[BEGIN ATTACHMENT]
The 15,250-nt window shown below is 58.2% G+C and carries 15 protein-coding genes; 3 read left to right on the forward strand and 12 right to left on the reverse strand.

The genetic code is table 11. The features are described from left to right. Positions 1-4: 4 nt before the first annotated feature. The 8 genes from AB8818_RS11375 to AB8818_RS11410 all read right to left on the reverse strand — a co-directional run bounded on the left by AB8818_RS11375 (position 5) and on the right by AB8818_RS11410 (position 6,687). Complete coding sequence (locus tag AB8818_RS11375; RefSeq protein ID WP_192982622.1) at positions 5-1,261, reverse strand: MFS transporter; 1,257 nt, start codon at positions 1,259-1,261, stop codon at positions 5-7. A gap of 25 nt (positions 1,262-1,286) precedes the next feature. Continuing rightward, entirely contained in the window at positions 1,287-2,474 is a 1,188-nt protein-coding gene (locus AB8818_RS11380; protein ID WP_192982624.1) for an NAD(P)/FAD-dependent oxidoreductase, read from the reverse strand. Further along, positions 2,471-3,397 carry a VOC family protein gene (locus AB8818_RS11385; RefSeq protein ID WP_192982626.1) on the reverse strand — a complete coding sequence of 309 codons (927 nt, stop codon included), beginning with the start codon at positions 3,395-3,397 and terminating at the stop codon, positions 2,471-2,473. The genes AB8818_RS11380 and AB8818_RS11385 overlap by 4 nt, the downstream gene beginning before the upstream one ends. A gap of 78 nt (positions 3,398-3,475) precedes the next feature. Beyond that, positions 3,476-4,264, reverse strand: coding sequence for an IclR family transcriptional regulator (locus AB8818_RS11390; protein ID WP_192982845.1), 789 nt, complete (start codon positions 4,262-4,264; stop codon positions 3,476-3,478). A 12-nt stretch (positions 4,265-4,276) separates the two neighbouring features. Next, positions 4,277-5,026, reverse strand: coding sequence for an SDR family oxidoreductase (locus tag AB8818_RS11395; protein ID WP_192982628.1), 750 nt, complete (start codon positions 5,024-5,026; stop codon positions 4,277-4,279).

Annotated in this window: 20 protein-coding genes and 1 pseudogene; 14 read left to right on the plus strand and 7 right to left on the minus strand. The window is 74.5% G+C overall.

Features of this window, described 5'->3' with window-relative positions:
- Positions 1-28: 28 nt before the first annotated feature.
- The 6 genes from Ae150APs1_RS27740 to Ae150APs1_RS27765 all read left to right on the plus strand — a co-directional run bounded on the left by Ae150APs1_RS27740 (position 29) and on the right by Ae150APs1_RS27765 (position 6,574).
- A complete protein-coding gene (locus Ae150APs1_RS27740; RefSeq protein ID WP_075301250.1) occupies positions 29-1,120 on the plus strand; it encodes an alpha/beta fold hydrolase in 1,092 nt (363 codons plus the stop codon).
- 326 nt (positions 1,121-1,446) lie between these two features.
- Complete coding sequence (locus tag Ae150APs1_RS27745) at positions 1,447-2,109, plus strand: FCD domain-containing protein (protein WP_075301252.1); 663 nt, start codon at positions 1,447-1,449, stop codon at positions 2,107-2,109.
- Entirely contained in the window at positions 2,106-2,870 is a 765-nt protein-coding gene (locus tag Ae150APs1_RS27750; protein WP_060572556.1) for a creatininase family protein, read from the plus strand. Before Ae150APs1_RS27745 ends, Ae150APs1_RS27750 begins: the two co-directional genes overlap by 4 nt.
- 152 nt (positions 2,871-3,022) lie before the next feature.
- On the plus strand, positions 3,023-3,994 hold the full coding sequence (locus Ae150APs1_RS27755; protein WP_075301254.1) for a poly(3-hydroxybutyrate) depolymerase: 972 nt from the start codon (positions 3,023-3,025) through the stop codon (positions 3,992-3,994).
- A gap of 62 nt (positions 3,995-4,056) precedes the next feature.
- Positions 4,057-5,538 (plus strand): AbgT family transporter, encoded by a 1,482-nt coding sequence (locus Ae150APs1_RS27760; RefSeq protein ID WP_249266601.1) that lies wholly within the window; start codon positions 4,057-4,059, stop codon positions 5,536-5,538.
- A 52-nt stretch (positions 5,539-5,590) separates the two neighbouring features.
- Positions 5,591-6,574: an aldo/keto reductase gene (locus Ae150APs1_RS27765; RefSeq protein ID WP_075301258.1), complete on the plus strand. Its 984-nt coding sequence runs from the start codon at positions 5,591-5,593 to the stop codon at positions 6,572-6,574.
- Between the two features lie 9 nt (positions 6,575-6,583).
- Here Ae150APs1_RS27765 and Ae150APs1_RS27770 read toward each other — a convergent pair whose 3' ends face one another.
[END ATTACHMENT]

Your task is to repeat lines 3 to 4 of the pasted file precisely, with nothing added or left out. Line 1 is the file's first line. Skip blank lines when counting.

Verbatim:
Annotated in this window: 20 protein-coding genes and 1 pseudogene; 14 read left to right on the plus strand and 7 right to left on the minus strand. The window is 74.5% G+C overall.

Features of this window, described 5'->3' with window-relative positions: